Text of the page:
Last week, the French health authority and the French medicine approval agency suggested delaying the second injection as an option to allow more people to get vaccinated.
“Let's not change the injection schedule for the Pfizer vaccine," Veran clarified on Tuesday.
Veran said French health authorities would not opt to delay the second dose because it would only give a small advantage and because of “the lack of scientific consensus.”
In politics you have to choose. And I therefore maintain, on the basis of the information at my disposal, the injection time between two Pfizer injections at 21 or 28 days, that is to say three to four weeks.”
Weighing in on the potential delivery delays of the AstraZeneca vaccine -- which still needs European Medicines Agency approval for emergency use -- the minister said any supply issues would impact all member states.
“Each of the 27 countries of the European Union is receiving a proportional number of doses to its population within the population of the European Union and if there are delays, they will be the same for everybody," Veran said.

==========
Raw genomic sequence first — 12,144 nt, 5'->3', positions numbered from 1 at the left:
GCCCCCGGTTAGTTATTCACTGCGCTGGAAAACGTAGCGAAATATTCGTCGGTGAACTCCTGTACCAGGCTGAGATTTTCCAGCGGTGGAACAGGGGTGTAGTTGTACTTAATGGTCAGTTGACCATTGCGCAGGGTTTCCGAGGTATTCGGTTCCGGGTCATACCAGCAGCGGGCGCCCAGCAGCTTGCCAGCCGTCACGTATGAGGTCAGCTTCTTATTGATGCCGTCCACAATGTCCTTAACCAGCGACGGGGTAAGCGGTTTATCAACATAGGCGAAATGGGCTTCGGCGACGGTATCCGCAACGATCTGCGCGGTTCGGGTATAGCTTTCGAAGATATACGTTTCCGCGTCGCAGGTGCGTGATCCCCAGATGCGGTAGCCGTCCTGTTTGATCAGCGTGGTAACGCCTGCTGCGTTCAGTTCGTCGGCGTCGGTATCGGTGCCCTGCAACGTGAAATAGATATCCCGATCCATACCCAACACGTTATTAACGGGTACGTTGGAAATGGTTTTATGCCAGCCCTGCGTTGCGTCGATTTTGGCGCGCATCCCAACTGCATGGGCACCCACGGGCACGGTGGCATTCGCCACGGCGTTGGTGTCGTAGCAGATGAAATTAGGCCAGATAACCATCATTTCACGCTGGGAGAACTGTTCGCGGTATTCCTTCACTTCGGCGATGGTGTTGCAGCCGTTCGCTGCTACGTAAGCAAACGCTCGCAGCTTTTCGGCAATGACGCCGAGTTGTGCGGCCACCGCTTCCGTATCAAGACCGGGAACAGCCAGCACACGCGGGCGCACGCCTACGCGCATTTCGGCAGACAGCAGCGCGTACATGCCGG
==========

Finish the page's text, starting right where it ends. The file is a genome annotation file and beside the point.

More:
The big picture in France: More than 3,000 people are in intensive care units (ICUs) in the country due to severe Covid symptoms for the first time since December 9, according to the latest data from the health agency.
As of Monday evening, there were 3,031 patients in ICUs, the agency said -- an increase of 76 people in 24 hours.
There are 26,888 people in hospital, an increase of 531 patients in the past 24 hours. To date, 73,494 have died of Covid-related illnesses in France.
French media have been speculating whether President Emmanuel Macron would address the country this week and announce increased restrictions.The Elysée palace press office told CNN on Monday, however, that there were no plans for Macron to make a TV address this week.
His office added that the effectiveness of the current 6 p.m. curfew would be reviewed as planned on Saturday, two weeks after it was imposed nationwide.
8:08 a.m. ET, January 26, 2021
South Korean city orders one person from every household to test for Covid-19
CNN's Gawon Bae in Seoul
South Korea's Pohang City has ordered one member of every household to get tested for Covid-19, a statement from local authorities said on Tuesday.
In total, 174,991 households in all districts and two towns in Pohang are subject to this order.
Pohang City recommended that residents in their 20s and 30s should get tested and ordered workers at restaurants and hair salons, as well as regular workers and users of bathhouses and hot springs, to get the test.